Dimwittedness


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Related to Dimwittedness: simpleton, dimwits, dolts

Dimwittedness

See also Stupidity.
Allen, Gracie
(1906–1964) American comedienne who projected a scatterbrained image. [Radio, TV, Am. Cinema: Halliwell, 14]
Bodine, Jethro
oafish mental midget of millionaire hillbilly family. [TV: “The Beverly Hillbillies” in Terrace, I, 93]
Bullwinkle
dimwitted moose with penchant for pedantry. [TV: “Rocky and His Friends” in Terrace, II, 252–253]
Bunker, Edith
Archie’s lovable “dingbat.” [TV: “All in the Family” in Terrace, I, 47–48]
Compson, Benjy
33-year-old idiot loved and protected by his sister and both calmed and distracted by pictures that flow through his mind. [Am. Lit.: Faulkner The Sound and the Fury in Magill I, 917]
Costello, Lou
(1906–1959) dumpy American comedian; used dimwittedness to spark humor. [Am. Cinema: Halliwell, 171]
Drummle, Bentley
“heavy in comprehension”; suspicious of new ideas. [Br. Lit.: Great Expectations]
Elspeth
Flashman’s air-headed but beguiling wife. [Br. Lit.: Flashman]
Happy Hooligan
simple and harmless tramp, serene and optimistic despite constant bad luck. [Comics: Horn, 302]
Jeff
boob who usually bungles Mutt’s schemes. [Comics: Berger, 48]
Laurel, Stan
(1890–1965) bumbling foil for Oliver Hardy. [Am. Cinema: Halliwell, 425]
Moose
the epitome of “the obtuse jock,” or dimwitted athlete. [Comics: “Archie” in Horn, 87]
Palooka, Joe
semi-literate boxer, wholesome and bungling. [Comics: Horn, 343–344]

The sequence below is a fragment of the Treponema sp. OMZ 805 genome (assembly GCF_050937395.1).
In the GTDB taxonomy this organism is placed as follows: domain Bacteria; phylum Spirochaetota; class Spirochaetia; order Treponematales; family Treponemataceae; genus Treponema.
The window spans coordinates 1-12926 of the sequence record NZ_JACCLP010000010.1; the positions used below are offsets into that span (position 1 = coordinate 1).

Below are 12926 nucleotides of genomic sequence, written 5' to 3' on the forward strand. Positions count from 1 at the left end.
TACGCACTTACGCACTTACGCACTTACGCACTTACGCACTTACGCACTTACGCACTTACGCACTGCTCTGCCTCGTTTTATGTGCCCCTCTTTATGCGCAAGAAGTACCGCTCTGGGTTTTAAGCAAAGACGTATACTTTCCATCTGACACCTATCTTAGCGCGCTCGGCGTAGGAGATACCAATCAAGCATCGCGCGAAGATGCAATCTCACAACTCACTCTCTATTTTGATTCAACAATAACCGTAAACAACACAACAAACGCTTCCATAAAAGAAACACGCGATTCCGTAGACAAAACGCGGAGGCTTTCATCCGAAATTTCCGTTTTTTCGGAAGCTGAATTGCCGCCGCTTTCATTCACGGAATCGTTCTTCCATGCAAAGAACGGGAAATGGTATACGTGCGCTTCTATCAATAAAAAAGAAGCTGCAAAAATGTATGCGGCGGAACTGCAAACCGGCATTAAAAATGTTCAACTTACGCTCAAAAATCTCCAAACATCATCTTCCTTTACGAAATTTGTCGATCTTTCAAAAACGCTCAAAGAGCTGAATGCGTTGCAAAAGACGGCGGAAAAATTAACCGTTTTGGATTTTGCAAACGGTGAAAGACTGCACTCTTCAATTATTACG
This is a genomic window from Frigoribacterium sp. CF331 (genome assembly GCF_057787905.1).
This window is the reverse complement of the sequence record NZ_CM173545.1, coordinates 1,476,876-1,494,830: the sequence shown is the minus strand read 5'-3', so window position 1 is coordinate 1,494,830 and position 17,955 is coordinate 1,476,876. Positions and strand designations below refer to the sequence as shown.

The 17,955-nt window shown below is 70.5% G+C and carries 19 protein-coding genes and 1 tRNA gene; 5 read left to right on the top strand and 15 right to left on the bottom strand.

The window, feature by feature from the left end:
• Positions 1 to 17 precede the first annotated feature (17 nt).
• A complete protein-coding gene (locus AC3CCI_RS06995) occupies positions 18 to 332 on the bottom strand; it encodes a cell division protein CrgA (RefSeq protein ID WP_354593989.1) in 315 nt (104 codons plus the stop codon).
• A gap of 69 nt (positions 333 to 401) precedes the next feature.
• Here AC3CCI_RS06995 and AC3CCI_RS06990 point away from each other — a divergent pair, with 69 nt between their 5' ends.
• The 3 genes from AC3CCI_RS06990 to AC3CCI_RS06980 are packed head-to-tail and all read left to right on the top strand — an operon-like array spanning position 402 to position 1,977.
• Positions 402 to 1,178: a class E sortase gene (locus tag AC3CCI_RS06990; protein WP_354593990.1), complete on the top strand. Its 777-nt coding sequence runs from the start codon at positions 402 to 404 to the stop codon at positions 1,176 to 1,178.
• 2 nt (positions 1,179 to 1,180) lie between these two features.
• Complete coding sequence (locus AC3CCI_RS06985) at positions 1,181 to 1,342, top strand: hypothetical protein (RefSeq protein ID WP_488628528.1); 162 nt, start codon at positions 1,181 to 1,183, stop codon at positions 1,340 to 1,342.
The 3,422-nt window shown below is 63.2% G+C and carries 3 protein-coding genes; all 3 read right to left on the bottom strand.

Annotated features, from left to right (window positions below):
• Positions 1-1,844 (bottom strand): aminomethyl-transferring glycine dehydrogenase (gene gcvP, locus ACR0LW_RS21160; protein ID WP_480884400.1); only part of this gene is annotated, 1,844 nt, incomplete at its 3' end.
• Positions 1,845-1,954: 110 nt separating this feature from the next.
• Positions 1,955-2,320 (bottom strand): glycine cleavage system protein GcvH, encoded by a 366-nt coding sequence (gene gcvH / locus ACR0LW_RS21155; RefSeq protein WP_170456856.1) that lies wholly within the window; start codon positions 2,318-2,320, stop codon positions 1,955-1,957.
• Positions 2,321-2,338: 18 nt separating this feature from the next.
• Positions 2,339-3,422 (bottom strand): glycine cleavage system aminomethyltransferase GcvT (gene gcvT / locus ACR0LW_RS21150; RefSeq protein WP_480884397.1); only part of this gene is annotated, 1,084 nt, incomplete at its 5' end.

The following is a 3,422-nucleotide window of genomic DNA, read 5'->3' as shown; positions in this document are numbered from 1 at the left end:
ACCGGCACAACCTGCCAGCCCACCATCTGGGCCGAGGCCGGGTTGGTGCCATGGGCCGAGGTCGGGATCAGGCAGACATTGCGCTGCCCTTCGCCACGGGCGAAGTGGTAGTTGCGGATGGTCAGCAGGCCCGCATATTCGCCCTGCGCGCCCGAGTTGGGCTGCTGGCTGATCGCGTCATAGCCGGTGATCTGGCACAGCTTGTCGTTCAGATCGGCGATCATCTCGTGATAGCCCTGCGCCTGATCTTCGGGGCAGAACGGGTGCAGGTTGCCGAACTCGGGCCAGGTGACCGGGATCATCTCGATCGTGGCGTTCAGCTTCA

Rudge, Barnaby
grotesquely dressed, retarded son of a murderer. [Br. Lit.: Barnaby Rudge]
Zero
army private whose name and IQ are almost equivalent. [Comics: “Beetle Bailey” in Horn, 105–106]
References in periodicals archive ?
Recall that at the outset the narrative voice takes pains to note for us Delano's dimwittedness. I have called that opening passage provoking, because it establishes from the first a hierarchy of knowingness and, with it, an economy of readerly positions.
Unfortunately, there are journalists who -- through inexperience, a twisted sense of cop worship, or just plain dimwittedness -- will take what the police give them and run with it.
Shelley's joke turns on the fact that in classical times, Thebans were renowned for dimwittedness. Swellfoot's author, denied the example of Attic genius, treats the same subject as Sophocles but in a way inadvertently mock-tragic.
Patrick ("I love being purple!") takes goofy dimwittedness to his usual comic extremes, like when King Neptune (Tambor) tells SpongeBob to "be back with my crown in exactly 10 days" and Patrick gleefully boasts his pal could manage it in six.